A new study reveals that birds, much like humans, choose their mates based on how compatible they are with one another, rather than selecting the strongest or best looking option available.
The study’s authors, Malika Ihle, Bart Kempenaers, and Wolfgang Forstmeier of the Max Planck Institute for Ornithology, described the mating preferences of some species of birds as being “largely individual-specific,” suggesting that the way a bird behaves might be the most important characteristic in the selection of a mate.
Rachel Feltman from The Washington Post points out a couple of similarities between humans and zebra finches, the bird species examined in the study. Zebra finches are known to mate for life, but are not so exclusive to one another that they won’t “cheat” on their mate. The birds have also demonstrated individualized preferences in what they look for in a mate, much like humans.
That’s not to say there aren’t differences between humans and the birds, but as Feltman says, “It’s just really neat” that such similarities exist.
Discovery News reported that in the experiment, 20 male and 20 female zebra finches were given the opportunity to select a mate. After doing so, half of the pairs were allowed to stay together, while the other half were split up and paired up with others by researchers.
The study then compared the reproductive rate of birds that were “forced” together to those who were given the chance to freely pair up on their own. It found that birds who selected their partners naturally had a 37 percent increased chance of reproduction than those forced into a life together.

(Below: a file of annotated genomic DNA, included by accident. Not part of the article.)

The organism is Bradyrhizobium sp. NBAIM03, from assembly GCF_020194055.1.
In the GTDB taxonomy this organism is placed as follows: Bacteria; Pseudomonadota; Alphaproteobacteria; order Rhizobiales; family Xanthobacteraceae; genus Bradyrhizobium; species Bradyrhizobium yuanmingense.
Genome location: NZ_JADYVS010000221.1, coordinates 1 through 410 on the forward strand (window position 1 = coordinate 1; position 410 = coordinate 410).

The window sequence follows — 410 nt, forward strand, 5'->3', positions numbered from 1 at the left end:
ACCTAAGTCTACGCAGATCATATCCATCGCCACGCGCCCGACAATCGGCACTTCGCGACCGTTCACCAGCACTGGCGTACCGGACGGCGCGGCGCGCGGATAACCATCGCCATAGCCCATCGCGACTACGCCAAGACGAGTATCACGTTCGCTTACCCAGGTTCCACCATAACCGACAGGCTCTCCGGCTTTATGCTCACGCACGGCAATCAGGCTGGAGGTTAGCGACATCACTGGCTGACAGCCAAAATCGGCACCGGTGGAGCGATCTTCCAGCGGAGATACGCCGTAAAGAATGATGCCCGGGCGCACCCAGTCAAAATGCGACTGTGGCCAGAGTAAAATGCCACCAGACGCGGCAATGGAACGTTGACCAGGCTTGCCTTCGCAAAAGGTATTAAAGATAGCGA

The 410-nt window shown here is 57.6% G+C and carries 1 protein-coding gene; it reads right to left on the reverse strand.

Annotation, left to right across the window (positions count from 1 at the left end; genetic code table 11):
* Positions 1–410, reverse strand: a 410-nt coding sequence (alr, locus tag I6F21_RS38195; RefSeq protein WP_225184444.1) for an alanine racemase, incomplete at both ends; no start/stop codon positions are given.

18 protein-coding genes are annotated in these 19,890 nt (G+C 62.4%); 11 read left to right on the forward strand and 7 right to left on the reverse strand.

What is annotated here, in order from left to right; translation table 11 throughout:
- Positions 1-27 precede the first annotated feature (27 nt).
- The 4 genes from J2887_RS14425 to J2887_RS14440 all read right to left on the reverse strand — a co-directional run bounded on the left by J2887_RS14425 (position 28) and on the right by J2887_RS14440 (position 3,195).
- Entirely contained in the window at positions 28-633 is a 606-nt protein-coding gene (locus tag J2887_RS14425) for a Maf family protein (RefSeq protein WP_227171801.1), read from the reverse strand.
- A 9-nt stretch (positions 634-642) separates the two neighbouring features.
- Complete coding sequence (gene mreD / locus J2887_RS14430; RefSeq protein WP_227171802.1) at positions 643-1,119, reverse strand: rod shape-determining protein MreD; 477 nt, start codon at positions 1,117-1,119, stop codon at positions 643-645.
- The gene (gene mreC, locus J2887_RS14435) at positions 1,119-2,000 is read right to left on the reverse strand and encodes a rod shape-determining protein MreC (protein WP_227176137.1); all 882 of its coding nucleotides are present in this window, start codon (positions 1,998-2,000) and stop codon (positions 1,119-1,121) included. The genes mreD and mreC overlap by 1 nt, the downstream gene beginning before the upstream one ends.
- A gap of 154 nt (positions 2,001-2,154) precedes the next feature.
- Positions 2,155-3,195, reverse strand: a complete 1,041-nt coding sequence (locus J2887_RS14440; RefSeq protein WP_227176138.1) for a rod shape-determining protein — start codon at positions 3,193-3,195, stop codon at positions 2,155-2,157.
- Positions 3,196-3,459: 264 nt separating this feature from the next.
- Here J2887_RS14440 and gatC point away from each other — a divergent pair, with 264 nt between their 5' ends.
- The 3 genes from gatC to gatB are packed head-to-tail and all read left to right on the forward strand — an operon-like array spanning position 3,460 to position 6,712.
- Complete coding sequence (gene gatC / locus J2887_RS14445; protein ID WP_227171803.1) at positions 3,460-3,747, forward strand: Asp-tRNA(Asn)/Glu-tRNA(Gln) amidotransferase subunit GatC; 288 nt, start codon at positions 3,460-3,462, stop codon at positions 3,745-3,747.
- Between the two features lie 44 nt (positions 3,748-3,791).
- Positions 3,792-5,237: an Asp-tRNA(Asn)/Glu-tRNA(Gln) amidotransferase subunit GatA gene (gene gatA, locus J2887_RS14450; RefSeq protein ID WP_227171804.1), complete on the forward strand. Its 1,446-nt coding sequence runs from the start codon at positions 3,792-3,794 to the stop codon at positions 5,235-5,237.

Similarly, it found that natural mates made better parents. Offspring of the birds that were paired together by researchers had a significantly lower rate of survival; 52 percent of the chicks died in this group, compared to a 32 percent rate of death from naturally chosen couples.
Also of note, researchers found that chicks were less likely to survive if they were unrelated to one or both of the parents.
When couples were paired together artificially, males paid the same amount of attention to their spouse but the females were much less interested in the relationship. The males were found to be significantly more likely to have an affair than the females, likely agitating the females further.
No patterns could be determined in regards to the selection process that the birds used to choose their partner.